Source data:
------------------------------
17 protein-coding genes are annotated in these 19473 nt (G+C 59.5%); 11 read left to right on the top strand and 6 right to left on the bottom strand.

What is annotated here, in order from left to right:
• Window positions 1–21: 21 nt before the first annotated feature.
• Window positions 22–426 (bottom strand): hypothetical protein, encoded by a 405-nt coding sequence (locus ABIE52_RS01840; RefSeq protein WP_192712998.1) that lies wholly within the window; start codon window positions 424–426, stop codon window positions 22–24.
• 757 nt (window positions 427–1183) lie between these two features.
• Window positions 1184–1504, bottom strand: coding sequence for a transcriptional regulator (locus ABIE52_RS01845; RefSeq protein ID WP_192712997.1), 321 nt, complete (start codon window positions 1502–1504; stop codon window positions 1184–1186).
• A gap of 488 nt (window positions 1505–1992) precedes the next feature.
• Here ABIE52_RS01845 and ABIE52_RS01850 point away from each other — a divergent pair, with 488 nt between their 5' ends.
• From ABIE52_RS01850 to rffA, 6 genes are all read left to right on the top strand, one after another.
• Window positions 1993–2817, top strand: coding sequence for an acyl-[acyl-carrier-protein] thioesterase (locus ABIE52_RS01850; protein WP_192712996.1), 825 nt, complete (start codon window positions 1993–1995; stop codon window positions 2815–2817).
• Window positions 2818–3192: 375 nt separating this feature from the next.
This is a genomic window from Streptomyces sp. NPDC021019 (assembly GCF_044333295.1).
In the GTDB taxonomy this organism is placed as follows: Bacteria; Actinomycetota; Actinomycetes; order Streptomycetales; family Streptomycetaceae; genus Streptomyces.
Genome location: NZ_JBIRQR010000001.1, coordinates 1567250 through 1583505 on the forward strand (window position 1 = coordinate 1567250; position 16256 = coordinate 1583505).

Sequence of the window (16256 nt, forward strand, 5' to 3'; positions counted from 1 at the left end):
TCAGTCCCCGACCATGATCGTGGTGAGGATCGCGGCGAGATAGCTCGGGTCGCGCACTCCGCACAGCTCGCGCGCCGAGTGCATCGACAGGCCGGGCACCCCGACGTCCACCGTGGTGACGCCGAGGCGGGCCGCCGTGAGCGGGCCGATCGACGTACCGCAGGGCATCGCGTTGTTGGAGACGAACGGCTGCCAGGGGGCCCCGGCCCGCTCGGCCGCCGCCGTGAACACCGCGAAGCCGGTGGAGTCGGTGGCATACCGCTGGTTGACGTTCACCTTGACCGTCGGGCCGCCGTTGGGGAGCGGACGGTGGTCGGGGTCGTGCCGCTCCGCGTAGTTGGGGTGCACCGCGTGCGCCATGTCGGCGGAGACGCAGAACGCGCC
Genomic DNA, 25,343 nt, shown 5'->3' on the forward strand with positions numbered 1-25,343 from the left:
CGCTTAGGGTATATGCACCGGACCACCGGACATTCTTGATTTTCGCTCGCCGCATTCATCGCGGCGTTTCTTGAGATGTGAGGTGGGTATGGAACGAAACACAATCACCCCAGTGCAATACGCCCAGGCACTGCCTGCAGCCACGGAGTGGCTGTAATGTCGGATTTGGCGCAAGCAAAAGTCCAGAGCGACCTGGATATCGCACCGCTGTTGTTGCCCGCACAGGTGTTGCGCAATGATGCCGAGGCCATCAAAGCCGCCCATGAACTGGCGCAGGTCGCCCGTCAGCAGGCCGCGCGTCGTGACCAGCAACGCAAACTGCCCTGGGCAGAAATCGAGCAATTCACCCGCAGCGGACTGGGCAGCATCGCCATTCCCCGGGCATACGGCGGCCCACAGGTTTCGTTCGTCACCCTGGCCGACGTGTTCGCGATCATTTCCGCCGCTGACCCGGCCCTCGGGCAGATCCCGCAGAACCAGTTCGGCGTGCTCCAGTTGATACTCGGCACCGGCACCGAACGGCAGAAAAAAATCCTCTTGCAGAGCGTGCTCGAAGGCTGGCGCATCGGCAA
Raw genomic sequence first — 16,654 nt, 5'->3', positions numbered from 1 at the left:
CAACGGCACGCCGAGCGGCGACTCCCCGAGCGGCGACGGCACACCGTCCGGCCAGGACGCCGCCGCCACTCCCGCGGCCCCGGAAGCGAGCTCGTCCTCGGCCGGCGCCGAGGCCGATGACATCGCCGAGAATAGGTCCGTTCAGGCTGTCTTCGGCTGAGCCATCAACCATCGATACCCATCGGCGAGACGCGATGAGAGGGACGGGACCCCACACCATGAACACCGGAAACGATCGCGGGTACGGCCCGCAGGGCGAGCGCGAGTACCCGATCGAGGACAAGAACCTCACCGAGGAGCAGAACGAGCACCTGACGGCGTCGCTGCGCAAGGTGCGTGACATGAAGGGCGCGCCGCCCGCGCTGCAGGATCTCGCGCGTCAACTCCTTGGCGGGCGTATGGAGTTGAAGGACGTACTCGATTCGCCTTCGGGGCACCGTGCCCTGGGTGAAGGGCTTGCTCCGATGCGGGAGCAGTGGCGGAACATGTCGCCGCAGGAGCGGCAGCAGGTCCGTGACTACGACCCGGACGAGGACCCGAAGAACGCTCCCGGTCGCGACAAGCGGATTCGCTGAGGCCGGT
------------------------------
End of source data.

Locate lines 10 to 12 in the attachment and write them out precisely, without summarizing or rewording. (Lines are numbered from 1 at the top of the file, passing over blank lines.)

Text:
• Window positions 1993–2817, top strand: coding sequence for an acyl-[acyl-carrier-protein] thioesterase (locus ABIE52_RS01850; protein WP_192712996.1), 825 nt, complete (start codon window positions 1993–1995; stop codon window positions 2815–2817).
• Window positions 2818–3192: 375 nt separating this feature from the next.
This is a genomic window from Streptomyces sp. NPDC021019 (assembly GCF_044333295.1).